Referring to the Fingering Chart, it can be seen that the fingering combinations cover two octaves, without changing the octave selection by the LH thumb. Selection of notes in the first octave of each range follows quite closely the fingering patterns of the recorder, including C" (Alt.) above the low C'. 

Contrary to the recorder, the second octave simply repeats the fingering pattern of the first octave, with the top pad (LH1) released, up to G". Above high G", the fingering gets a bit weird, but not as weird as a real recorder. Notes above G" can be avoided, if preferred, simply by changing octaves using the LH thumb (except of course when already in the highest octave range).


Most of the electronics are contained in a few low-cost "breakout" modules mounted on a prototyping board (dot matrix, 120 x 44mm, 0.1" pad spacing). Breakout modules avoid the need to handle and solder ridiculously small surface-mount components and they reduce the complexity of the base board.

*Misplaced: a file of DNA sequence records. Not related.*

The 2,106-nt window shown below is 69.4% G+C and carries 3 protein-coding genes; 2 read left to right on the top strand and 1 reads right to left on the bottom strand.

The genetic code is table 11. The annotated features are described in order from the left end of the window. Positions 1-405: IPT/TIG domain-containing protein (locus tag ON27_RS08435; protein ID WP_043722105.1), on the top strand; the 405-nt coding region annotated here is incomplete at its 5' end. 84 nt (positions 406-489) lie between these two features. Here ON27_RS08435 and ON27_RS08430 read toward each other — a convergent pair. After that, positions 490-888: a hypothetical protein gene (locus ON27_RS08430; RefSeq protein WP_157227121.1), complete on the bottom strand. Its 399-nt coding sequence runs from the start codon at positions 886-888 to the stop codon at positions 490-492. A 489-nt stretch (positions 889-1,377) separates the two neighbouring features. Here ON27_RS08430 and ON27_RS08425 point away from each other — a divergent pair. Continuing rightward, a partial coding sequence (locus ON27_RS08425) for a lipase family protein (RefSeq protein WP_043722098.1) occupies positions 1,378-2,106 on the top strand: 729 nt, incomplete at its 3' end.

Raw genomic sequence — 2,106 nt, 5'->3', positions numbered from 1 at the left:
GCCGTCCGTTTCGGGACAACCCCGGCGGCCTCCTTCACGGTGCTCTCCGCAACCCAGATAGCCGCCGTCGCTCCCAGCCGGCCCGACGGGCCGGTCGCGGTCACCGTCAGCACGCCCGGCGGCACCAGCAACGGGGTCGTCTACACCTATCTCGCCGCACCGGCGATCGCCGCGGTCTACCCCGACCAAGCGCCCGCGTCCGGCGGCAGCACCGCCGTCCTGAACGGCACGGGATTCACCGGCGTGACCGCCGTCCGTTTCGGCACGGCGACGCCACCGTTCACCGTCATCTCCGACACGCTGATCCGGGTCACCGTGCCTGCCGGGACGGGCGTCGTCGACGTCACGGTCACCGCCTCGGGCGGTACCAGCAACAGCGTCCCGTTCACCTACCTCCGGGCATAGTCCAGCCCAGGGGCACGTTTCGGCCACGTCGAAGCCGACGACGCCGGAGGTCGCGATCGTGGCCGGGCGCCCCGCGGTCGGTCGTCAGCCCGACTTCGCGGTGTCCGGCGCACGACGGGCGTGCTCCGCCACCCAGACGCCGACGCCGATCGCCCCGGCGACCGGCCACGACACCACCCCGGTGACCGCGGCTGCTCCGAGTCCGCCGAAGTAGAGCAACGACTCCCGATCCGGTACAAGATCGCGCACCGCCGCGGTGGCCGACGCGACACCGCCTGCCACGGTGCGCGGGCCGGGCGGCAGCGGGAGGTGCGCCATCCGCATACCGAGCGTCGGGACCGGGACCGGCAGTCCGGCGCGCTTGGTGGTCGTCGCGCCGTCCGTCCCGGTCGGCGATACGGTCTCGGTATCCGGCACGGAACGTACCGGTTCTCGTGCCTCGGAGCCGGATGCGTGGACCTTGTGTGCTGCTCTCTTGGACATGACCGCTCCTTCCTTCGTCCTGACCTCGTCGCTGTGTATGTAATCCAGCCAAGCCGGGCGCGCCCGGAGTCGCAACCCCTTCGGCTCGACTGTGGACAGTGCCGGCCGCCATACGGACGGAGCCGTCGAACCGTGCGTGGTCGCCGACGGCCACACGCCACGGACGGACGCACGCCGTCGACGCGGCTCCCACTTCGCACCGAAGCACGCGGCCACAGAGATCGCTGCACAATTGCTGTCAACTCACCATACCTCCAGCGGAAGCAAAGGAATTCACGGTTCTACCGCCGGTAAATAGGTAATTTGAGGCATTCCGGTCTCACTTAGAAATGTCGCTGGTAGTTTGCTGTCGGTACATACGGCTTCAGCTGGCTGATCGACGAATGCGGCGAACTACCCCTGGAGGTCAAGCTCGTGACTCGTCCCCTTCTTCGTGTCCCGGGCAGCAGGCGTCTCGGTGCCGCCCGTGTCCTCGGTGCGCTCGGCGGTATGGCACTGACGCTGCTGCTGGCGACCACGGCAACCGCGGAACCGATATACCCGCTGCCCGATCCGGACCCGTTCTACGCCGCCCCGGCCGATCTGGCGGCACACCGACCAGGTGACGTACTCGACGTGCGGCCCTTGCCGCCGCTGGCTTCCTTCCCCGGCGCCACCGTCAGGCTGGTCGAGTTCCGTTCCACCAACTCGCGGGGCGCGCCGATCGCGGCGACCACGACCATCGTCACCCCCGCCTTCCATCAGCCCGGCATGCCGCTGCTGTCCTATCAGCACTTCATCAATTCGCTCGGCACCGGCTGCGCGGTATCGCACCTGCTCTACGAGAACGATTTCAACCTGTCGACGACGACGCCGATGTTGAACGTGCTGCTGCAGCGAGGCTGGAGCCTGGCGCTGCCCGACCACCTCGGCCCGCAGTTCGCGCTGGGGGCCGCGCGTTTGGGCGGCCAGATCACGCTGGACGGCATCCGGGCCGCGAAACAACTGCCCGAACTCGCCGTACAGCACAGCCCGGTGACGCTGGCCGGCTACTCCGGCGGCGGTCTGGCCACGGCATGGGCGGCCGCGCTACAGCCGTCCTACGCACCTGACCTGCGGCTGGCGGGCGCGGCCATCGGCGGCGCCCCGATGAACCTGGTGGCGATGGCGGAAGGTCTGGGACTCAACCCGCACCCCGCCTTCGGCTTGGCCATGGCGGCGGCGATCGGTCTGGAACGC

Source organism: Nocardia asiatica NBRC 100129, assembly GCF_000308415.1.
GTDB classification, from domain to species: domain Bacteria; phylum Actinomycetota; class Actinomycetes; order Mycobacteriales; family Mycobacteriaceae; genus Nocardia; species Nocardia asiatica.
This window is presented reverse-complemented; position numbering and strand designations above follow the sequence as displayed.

From left to right in the photo below, the 5 breakout modules are: battery DC-DC boost converter-regulator (5V output), motion sensor (MMA8452 tri-axis accelerometer) for pitch-bend, Teensy 3.2 micro-controller module (Freescale MK20DX256 ARM Cortex M4 CPU, 72MHz), headphone amplifier (TPA6112) and audio power amplifier (PAM8302A class-D, 2.5W rms). All modules except the Teensy 3.2 MCU are available on AliExpress.

proto board #1

Prototype circuit board built on a chunk of "dot-board" measuring 120 x 44 mm

Right-angle PCB pin headers are fitted for connection of pressure sensor, OLED display, battery (2 x AA cells), modulation pad (FSR-402 resistive force sensor) and audio output sockets. The touch-pads are wired to Teensy MCU pins on the underside of the board via floating in-line connectors, allowing the board to be completely removed from the enclosure for service if necessary.